The coastline of Nova Scotia became a haven for many Titanic survivors on that fateful night in 1912.

You can’t miss the Titanic this year. There’s a new series, the film re-releases, and last Sunday it was exactly 100 years since the unsinkable ship went down.

You could, though, be marking the centenary memorials of the great ship’s sinking somewhere far more wild and rugged than lounging on your sofa – because the true guardians of the legacy of the Titanic are the people of Halifax, Nova Scotia.

When “the unsinkable ship” went down on April 15, 1912, during her maiden voyage, the closest major port to the disaster was Halifax, and two of its ships, the Mackay Bennett and the Minia, were among the first at the scene of the tragedy.

Sadly, they arrived too late to save lives. But Halifax’s Maritime Museum of the Atlantic is the beneficiary of their valiant rescue attempt. It displays one of the largest and finest permanent collections of Titanic exhibits anywhere in the world.

As I made my way past the intricately carved archway to the liner’s first-class dining room, I found a huddle of visitors gathered round a display cabinet containing a tiny pair of child’s shoes. Commonplace objects such as these, a rolling pin and a travel clock are the most stirring.

According to Arminias Wiseman, who was aboard the Mackay Bennett when it arrived at the scene. “As far as the eye could see, the ocean was strewn with wreckage and debris.”

The crew not only risked their lives recovering what they could, they even pooled their meagre wages to buy a tombstone for an unknown child.

Some of the dead – 121 in total – are buried in Fairview Lawn Cemetery in rows curved into the shape of a ship.

Like those caring seamen on the Mackay Bennett and the Minia, Nova Scotians are a passionate, proud nation made up of Mi’kmaq native people, Acadian French settlers from the Loire and early British colonists.

Typical is Vaughn, the co-owner of Trout Point Lodge, hidden away on the edge of Tobeatic Wilderness, where I am staying.

For those like me who love swimming in the wild, the river – with early morning mist rising from it – makes the perfect start to the day. There’s a bath and sauna set among the birch, maple and spruce forest.

It’s easy to do nothing but enjoy the isolation, inhale the scenery and watch the stars.

After a sumptuous evening meal of local salmon and vegetables from the garden, Michael Holland, an astrophysics undergraduate at St Mary’s University in Halifax, led us on a memorable astronomy hike beneath a sky pulsing with pin-prick stars.

“Only around 2 000 are visible to the naked eye,” he told us as we followed a torch-lit path through the dark forest before shuffling out on to a floating pontoon. For the next hour, Michael pointed out an indistinct red and green shower of aurora borealis before tracking his laser light across the heavens to identify the constellations and tell us about their links to Mi’kmaq folklore.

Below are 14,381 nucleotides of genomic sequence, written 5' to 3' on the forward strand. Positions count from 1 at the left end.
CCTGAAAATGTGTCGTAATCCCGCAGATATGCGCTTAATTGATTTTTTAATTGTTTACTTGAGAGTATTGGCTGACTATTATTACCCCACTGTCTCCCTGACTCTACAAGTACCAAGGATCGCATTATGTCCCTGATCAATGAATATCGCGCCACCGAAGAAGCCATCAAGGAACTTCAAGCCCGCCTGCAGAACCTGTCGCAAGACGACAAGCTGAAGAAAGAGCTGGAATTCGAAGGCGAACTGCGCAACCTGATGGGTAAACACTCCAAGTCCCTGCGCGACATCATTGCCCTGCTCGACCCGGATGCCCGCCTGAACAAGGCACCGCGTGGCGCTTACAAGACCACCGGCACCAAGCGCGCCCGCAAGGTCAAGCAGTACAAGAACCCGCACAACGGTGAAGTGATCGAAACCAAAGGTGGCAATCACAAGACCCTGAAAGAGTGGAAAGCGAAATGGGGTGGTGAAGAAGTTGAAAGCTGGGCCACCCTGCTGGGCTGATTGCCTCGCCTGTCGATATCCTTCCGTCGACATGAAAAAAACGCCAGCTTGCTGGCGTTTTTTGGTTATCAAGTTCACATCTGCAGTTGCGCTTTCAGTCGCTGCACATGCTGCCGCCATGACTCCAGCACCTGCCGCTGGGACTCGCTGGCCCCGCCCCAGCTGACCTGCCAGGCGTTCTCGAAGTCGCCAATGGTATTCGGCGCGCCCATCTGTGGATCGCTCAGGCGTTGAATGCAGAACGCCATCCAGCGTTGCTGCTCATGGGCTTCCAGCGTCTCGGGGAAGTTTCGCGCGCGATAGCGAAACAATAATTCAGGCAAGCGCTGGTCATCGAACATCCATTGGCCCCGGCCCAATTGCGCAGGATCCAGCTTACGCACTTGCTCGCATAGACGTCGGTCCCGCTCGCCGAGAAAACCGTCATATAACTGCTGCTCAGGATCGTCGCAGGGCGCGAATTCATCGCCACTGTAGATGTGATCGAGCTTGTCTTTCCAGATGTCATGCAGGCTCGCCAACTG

The next day, after a two-hour drive, we pulled up at Jake’s Landing in another watery wilderness: the Kejimkujik National Park. The Mi’kmaq people used to migrate through here, from summer coastal fishing to winter inland hunting. We hired canoes and tracked their route, slipping on to the Mersey River which runs all the way to a town called Liverpool, but bears no resemblance to its namesake. Paddling through a hushed cathedral of speckled alder, red maple, ferns and grasses, we came across bald eagles and a black-painted turtle. Visitors who camp here are often rewarded with sightings of white-tailed deer, beavers and muskrat.

Our next waterborne adventure was considerably wetter. Arriving at the Tidal Bore Rafting Park in Urbania, we were handed waterproofs, old trainers and lifejackets before being led down to an inflatable that took us along a channel in an otherwise dry estuary bed. Our skipper and guide, Amber, saw the signs that the incoming tide had met the outgoing river – a wall of water was barrelling towards us. She gunned the inflatable straight into it and soon we were leapfrogging 2m waves and crashing into the estuary.

For an hour or more we rode the crests, tunnelled through overhangs and yelled like schoolchildren. Even more so when we stopped off at a creek known for its huge banked mudslides. Stripping down to shorts and T-shirts, we slid head first down muddy chutes, exploding into the water before scrambling up the bank again for more.

Believe it or not, Nova Scotia is on the same latitude as Bordeaux – and it has pretty decent wine, too. Most wineries are located in the Annapolis Valley. Here I embarked on a marathon wine-tasting with the owner of Domaine de Grand Pré, Hanspeter Stutz – every inch the alchemist. “L’Acadie Blanc, perfect for scallops and haddock. One of my favourites!” he enthused.

The countryside surrounding his domaine is made up of rich farmland dotted with wooden church spires, red barns and rows of large pumpkins. Each year, in October, locals race their pumpkin husks across a lake.

Hanspeter’s Domaine de Grand Pré was the pioneer of a number of vineyards that have sprung up over the past two decades. “Just one more glass before you go,” he said. “Our Vintner’s Reserve Muscat’s pink grapefruit and lychees flavour is perfect for curry.” Wine and curry might sound bizarre, but in Nova Scotia they go their own way. It might be Canada’s second smallest province, but it has a distinctive personality. – Daily Mail